record than, say, stone tools, because it’s a transient phenomenon that leaves little
evidence behind. Ashes can easily blow away in the wind or be washed away by water. But we know that the use of fire has had enormous
impacts on our bodies and our behavior. So some experts have looked at the gradual
changes in how hominins looked, and how they lived, to hypothesize which of our ancestors
may have mastered it. The first impact that fire has had on our
evolution is that it allowed us to cook food. And it’s hard to overstate how important
that was. The main advantage of cooking is that it breaks
down food, making it easier to chew and digest. You can actually think of cooking as a way
of starting the process of digestion, before you even put the food in your body. Which sounds
gross when I put it like that. It’s actually delicious But heat causes the large, complex molecules
in food to break up into smaller, simpler nutrients. So if you heat food with an external source
of energy, like fire, then you’re saving the energy that your body would have to put
into chewing and digesting the food if you had eaten it raw. Cooking also breaks down toxins in plants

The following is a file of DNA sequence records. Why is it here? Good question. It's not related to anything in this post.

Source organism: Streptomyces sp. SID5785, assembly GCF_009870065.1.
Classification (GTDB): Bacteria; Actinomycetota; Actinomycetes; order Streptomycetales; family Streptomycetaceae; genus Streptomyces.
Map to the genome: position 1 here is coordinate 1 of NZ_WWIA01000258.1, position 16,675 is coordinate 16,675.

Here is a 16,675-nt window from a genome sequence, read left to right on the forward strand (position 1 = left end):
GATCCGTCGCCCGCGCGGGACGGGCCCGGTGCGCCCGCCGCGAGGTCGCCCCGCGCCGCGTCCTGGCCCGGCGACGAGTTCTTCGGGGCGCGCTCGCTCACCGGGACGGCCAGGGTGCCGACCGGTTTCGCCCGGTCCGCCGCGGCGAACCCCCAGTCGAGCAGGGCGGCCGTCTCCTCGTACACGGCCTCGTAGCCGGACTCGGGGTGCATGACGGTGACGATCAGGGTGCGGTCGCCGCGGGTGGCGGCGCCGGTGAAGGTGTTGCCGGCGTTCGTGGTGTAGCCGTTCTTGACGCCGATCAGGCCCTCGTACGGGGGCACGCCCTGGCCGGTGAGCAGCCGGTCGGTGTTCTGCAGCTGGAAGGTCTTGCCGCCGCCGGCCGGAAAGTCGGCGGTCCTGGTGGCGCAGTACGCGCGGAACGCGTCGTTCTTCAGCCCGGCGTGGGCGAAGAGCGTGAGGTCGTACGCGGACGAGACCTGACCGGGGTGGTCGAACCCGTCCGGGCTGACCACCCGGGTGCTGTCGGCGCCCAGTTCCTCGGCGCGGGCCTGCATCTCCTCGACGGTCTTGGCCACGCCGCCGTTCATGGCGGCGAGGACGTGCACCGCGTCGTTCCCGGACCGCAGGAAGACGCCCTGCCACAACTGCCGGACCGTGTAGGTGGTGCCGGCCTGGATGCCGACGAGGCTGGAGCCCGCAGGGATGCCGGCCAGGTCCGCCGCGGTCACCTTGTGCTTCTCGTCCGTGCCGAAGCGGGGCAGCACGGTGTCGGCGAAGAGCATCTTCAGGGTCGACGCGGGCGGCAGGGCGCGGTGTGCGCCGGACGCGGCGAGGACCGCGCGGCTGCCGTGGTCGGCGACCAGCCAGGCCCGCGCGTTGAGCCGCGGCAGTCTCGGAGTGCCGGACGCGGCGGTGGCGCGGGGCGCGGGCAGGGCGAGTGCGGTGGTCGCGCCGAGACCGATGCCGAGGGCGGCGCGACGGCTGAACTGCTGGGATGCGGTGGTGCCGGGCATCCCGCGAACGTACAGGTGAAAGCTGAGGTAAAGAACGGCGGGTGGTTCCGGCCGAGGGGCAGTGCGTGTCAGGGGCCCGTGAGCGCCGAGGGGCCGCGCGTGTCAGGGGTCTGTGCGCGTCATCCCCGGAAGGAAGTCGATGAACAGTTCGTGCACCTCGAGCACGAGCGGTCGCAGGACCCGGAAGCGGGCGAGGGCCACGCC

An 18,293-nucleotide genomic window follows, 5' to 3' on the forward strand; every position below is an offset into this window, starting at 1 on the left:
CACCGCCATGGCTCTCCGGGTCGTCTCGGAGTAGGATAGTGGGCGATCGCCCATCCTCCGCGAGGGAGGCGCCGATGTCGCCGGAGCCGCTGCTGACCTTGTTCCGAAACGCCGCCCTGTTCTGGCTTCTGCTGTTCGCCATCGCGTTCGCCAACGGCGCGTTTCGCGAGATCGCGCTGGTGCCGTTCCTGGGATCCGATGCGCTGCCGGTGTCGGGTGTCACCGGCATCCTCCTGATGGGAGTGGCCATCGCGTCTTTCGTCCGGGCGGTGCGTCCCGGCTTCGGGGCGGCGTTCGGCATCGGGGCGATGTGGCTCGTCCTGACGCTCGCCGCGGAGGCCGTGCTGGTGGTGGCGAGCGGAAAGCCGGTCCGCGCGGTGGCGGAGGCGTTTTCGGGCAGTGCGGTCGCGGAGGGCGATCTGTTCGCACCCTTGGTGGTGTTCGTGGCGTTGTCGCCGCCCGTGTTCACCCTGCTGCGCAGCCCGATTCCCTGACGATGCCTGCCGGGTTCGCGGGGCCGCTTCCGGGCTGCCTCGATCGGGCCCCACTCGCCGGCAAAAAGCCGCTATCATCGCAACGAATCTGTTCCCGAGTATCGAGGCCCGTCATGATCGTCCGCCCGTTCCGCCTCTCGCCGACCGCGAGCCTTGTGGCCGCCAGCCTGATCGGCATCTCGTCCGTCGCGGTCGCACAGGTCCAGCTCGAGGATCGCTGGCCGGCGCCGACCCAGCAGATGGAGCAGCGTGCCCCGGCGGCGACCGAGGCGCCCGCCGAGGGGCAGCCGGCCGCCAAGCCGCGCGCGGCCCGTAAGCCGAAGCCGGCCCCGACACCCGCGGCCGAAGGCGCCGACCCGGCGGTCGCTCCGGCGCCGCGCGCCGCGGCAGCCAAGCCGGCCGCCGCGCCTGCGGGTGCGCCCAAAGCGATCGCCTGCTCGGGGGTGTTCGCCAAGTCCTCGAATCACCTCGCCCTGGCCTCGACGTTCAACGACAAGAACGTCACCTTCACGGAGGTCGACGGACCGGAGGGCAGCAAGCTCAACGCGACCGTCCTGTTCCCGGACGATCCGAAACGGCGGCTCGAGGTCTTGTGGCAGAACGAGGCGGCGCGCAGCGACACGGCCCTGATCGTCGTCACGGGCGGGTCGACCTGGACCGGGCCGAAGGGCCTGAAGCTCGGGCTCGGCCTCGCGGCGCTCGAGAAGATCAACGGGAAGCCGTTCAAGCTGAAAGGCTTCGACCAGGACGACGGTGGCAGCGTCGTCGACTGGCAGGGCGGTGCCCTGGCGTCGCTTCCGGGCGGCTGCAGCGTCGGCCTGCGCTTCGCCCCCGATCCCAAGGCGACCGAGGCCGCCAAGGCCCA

and kills pathogens. And again, this saves your body from having to invest energy in
defending itself from poisons and disease. Together, these things make cooked foods much
more energetically efficient than uncooked foods, so you end up getting more calories
out of what you eat. And when you’re trying to survive, every calorie counts. But of course, the other advantage of fire
is that it like … keeps you warm. And so the use of fire likely helped our ancestors expand
their geographical range, migrating to places with different climates and opening up a whole
new world of ecological possibilities for our species. Now, there’s one hominin, besides us, that
fits both of these descriptions — a species that needed a lot of calories and that had
to live in lots of different environments — and that’s the earliest definitive member
of our genus, Homo erectus. Some anthropologists propose that Homo erectus
might have been able to cook food, based on its physical adaptations. Specifically, it had smaller teeth than its
predecessors, suggesting that it didn’t need to do the heavy-duty chewing that a diet
of raw food would require. But maybe more importantly, it also had many
of the traits that we know require a lot of calories — like a larger body size, more
muscle mass, and most importantly, a larger brain. And as for its ability to live in different